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Working the Night Shift

Over at Nursing Voices, there was a recent post about working the night shift as a new grad.

I worked 11p-7a right out of school. I trained on evenings (3p-11p) for a few weeks then switched to night shift. There were no day/evening shift positions at the time. I’d worked nights during school on the weekends as an aide, so it wasn’t completely new to me.

But it still completely sucked.

I sleep best at night. I like it dark and quiet. Sleeping during the day, for me, was horrible. Room darkening shades helped, but nothing much helped the noise. The majority of the world is awake during the day, and there are lots of traffic sounds, lawns to be mowed, and doorbells to be rung. At first it was kind of neat, being a full-time child of the night… but the novelty wore off quickly. Driving home in the new day’s sunlight made my brain resistant to sleep. Even if I slept 8 hours, I still woke up groggy. And trying to keep up with the rest of the world (friends who kept “normal hours”) was hard. I found myself staying home on my days off and vegging in front of the TV or computer. I gained weight by eating carbs during the day, trying to perk myself up. I used to fall asleep again when it got dark outside and have to wake up again to go to work and literally cry because I could not fathom staying up all night again.

Once I got to work, though, I was usually fine. I worked on a very busy unit and there was plenty to do to keep me occupied. After 6 months, though, I moved on to CVICU, where there were only two shifts – 12 hour days and 12 hour nights. Of course there were no day shift positions. The plus was that I’d only work 3 nights a week instead of 4 or 5. The minus was that I was no longer able to take that nap at night when it got dark. I had to get good quality sleep in during the day, which was hard for me to do. I tried to sleep for only a few hours on my days off in order to sleep that night, but that just made me groggy and again I found myself vegging on the couch instead of out and about.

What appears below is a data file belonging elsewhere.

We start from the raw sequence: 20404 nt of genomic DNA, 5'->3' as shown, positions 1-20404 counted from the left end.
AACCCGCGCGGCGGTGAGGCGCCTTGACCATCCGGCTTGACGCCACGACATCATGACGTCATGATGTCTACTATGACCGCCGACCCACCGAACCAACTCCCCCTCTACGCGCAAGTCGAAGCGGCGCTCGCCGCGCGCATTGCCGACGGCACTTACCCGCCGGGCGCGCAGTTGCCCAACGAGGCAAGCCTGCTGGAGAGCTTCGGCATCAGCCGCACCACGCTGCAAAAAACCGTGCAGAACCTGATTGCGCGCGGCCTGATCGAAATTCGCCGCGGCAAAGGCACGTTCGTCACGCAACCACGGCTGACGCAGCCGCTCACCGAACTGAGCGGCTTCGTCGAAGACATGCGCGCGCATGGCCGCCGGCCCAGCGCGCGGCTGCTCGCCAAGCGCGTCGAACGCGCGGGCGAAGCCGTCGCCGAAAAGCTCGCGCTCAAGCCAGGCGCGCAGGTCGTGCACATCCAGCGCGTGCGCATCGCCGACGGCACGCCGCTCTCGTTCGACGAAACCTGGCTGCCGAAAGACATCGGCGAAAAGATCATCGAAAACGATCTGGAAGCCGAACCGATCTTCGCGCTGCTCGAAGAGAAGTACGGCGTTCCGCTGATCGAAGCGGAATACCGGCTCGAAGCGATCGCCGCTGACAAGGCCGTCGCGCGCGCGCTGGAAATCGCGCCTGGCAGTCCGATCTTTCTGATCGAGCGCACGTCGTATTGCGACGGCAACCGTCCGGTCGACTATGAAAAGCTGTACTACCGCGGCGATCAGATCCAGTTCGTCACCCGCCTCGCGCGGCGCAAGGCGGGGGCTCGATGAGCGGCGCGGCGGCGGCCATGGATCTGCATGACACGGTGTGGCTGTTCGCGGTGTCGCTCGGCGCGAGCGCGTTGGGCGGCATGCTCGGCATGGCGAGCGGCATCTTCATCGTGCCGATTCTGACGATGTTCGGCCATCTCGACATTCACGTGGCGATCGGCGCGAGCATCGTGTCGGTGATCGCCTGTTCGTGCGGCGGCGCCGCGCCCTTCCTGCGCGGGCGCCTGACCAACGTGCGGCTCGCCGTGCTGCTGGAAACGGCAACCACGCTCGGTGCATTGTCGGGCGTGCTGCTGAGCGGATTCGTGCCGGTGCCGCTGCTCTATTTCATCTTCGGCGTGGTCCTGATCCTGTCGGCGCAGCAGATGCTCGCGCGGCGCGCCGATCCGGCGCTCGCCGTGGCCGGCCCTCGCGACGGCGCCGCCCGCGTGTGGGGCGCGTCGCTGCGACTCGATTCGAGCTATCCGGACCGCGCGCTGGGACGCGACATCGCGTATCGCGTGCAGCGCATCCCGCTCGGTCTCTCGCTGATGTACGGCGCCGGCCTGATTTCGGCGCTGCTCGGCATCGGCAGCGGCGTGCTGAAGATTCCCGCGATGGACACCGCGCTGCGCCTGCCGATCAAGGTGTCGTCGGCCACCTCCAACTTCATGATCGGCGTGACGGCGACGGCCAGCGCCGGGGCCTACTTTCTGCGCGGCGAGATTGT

I jumped at the chance when a day shift position opened up. I had been watching the job board for months, and even secretly wished that someone working days would transfer to a different unit or hospital. A few of us put in requests for it, but I managed to snag it with only a few weeks seniority over the others.

It was a different world for me from then on. Never again will I work night shift. Day shift is much different from nights with all the comings and goings, but I wouldn’t have it any other way. Within a month after starting days, it was like a fog lifted from my brain. I felt so much better. I was so thankful to be able to sleep at night again. Unfortunately, one of nursing’s occupational hazards is candy and goodies brought in by family members and former patients – so the weight situation didn’t change much. Everyone knows that day shift eats all the good stuff before the night shift comes on anyway :)

What’s your story? There’s a poll up at Nursing Voices. Were you forced to work nights starting out? Did you immediately switch to days when you could, or did you discover that you liked being up at night?

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Comments

Geena,